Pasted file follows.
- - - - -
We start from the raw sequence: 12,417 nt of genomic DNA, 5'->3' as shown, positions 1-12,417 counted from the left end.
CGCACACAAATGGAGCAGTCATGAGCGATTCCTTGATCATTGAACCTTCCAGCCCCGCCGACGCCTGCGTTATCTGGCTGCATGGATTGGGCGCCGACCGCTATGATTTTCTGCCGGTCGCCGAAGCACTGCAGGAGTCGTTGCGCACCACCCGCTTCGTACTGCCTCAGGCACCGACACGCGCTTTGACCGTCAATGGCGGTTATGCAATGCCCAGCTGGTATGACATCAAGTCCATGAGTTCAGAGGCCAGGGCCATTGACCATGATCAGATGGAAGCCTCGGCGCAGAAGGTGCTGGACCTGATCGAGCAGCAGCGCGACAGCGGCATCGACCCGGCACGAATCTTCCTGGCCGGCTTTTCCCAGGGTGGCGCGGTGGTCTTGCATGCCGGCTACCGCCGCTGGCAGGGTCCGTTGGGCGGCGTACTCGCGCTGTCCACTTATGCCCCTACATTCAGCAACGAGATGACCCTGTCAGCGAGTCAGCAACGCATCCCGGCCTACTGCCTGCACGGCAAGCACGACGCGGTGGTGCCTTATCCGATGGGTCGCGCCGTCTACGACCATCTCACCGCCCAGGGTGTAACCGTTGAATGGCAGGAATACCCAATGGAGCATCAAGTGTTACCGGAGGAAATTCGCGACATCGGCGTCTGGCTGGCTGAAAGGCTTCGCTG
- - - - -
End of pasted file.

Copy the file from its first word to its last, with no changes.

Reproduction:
We start from the raw sequence: 12,417 nt of genomic DNA, 5'->3' as shown, positions 1-12,417 counted from the left end.
CGCACACAAATGGAGCAGTCATGAGCGATTCCTTGATCATTGAACCTTCCAGCCCCGCCGACGCCTGCGTTATCTGGCTGCATGGATTGGGCGCCGACCGCTATGATTTTCTGCCGGTCGCCGAAGCACTGCAGGAGTCGTTGCGCACCACCCGCTTCGTACTGCCTCAGGCACCGACACGCGCTTTGACCGTCAATGGCGGTTATGCAATGCCCAGCTGGTATGACATCAAGTCCATGAGTTCAGAGGCCAGGGCCATTGACCATGATCAGATGGAAGCCTCGGCGCAGAAGGTGCTGGACCTGATCGAGCAGCAGCGCGACAGCGGCATCGACCCGGCACGAATCTTCCTGGCCGGCTTTTCCCAGGGTGGCGCGGTGGTCTTGCATGCCGGCTACCGCCGCTGGCAGGGTCCGTTGGGCGGCGTACTCGCGCTGTCCACTTATGCCCCTACATTCAGCAACGAGATGACCCTGTCAGCGAGTCAGCAACGCATCCCGGCCTACTGCCTGCACGGCAAGCACGACGCGGTGGTGCCTTATCCGATGGGTCGCGCCGTCTACGACCATCTCACCGCCCAGGGTGTAACCGTTGAATGGCAGGAATACCCAATGGAGCATCAAGTGTTACCGGAGGAAATTCGCGACATCGGCGTCTGGCTGGCTGAAAGGCTTCGCTG